BOSTON -- Red Sox pitching coach Juan Nieves became the first major casualty of the team's underperforming pitching staff, the team announcing Thursday afternoon that Nieves had been fired.
No replacement has been named, although general manager Ben Cherington said the team was working off a "very short list" that included at least one internal candidate.
Bob Kipper, the team's Triple-A pitching coach, is in his first season in Pawtucket but has been in the Sox system since 2000. Kevin Walker is in his first season as pitching coach at Double-A Portland.
Outside the organization, Red Sox manager John Farrell has ties with Charles Nagy, the Connecticut native currently serving as a senior pitching adviser for the Cleveland Indians, and Rick Langford, the senior pitching adviser for the Toronto Blue Jays. Fox Sports reported that former Cleveland pitching coach Carl Willis, currently serving with the club's Triple-A team, is a candidate. Willis was the Indians' pitching coach when Farrell was the team's farm director.
In addition, longtime Philadelphia Phillies pitching coach Rich Dubee, a native of Brockton, Massachusetts, is currently serving as the Atlanta Braves' pitching coordinator.
Cherington did not identify the names on his list but said he may have someone in place this weekend in Toronto.
"While we are confident we have many of the pieces in place to improve and will see improvement, John and I simply got to the point where we felt that, in order to continue to push forward and make improvements, we needed to make a change and have a different voice in that particular position," Cherington said.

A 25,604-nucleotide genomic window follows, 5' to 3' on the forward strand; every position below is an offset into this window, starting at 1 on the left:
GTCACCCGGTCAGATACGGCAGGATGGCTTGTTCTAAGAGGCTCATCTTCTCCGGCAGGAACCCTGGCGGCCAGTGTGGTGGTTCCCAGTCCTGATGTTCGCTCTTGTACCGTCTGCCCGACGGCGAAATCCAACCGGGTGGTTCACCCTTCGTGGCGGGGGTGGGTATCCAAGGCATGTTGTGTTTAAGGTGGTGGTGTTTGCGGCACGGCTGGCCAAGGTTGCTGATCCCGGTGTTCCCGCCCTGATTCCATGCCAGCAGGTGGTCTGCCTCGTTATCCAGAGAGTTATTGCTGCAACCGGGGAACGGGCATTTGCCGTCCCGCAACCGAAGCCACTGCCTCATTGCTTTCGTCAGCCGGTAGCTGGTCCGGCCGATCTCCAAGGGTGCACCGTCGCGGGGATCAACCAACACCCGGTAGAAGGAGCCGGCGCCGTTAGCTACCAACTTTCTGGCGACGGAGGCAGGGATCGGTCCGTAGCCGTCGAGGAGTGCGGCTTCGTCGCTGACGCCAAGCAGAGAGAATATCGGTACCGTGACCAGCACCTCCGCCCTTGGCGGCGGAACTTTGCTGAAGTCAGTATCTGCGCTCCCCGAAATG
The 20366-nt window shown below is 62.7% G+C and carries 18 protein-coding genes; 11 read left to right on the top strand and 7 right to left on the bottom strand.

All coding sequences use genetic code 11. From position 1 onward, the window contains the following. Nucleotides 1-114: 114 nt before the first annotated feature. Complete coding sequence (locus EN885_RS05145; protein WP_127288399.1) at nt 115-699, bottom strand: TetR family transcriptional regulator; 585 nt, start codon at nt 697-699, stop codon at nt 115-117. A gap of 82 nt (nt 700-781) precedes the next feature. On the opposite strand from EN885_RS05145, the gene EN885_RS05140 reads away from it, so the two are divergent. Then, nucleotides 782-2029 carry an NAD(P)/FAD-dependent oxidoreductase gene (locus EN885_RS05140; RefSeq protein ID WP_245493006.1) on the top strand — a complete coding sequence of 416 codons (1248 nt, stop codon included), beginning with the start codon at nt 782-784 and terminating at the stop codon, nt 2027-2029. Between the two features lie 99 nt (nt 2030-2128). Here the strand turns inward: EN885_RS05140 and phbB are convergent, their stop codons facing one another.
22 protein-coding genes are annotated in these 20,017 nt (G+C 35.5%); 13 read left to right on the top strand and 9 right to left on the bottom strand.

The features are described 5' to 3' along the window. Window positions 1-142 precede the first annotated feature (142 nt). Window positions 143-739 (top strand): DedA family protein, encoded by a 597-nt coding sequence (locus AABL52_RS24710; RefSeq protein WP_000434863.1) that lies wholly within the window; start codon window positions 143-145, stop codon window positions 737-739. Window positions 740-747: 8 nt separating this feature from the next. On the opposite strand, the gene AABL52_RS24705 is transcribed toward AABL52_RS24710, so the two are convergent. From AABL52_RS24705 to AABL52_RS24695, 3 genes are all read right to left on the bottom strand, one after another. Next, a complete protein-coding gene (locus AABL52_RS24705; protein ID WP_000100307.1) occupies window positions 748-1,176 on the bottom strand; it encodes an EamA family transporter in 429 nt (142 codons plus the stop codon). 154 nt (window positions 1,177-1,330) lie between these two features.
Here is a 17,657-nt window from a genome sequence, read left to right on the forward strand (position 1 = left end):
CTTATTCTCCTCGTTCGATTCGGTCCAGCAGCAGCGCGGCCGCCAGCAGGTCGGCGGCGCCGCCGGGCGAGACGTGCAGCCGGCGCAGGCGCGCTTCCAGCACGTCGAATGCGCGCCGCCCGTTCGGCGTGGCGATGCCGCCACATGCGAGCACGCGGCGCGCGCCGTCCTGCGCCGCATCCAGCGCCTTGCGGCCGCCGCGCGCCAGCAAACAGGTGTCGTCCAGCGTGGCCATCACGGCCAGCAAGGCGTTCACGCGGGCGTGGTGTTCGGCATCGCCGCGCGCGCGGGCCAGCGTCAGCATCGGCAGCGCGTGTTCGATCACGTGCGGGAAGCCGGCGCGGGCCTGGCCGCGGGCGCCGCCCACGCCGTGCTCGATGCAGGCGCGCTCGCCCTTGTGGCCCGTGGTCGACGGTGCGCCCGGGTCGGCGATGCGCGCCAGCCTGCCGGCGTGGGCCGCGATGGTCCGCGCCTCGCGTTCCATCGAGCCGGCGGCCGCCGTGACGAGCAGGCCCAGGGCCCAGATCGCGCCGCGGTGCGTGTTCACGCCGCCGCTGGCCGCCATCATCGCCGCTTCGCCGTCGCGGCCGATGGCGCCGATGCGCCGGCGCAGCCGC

The decision to fire Nieves was reached after several days of discussions between Farrell and Cherington, who then presented ownership with their recommendation to let Nieves go.
Even though the announcement to fire Nieves comes two days after majority owner John W. Henry met with Farrell and Cherington, that meeting was focused on the team's overall performance and was incidental to Nieves' firing, according to a major league source.
"They have to start performing," Henry had said in a radio interview afterward. "It's been disappointing, and the bullpen hasn't been great either."
The Red Sox, who just completed a 3-6 homestand in which they were swept by the Yankees at home for the first time since 2006, rank 29th in the majors in ERA at 4.86. The starting rotation also ranks 29th, with a 5.54 ERA, and the bullpen is the only one in the majors that already has thrown over 100 innings (101 1/3).
"The ability to maintain the consistency or effect change when needed, or adjustments that are required that's typical with any pitcher, that wasn't the same as we saw two years ago." Farrell said.
The 50-year-old Nieves, who was in his third season as Sox pitching coach, formerly pitched for the Milwaukee Brewers and came to the Red Sox after 14 seasons in the White Sox organization, the last five as Chicago's bullpen coach.
In 2013, when the Red Sox won the World Series, the pitching staff had a 3.79 ERA, the team's lowest since 2002. That season, Sox pitchers also set a franchise record in strikeouts.
Since the start of the 2014 season, only Clay Buchholz remains in the Sox starting rotation. The Sox acquired Joe Kelly in a trade deadline deal in July, and they added Rick Porcello and Wade Miley via trades and Justin Masterson through free agency within days of ace Jon Lester announcing he was signing with the Chicago Cubs.
Cherington said he has seen encouraging signs from the starters in recent days and added that, as of now, no changes are planned in the rotation.
"We believe in the guys that are on this team, and we believe that we're going to start to play better. That will come brick by brick," said Cherington. "Right now, we're behind the guys we have. We believe there's a reason to feel good about what they can do going forward. We fully expect those five guys will continue to take their turn and try to build on what they've done."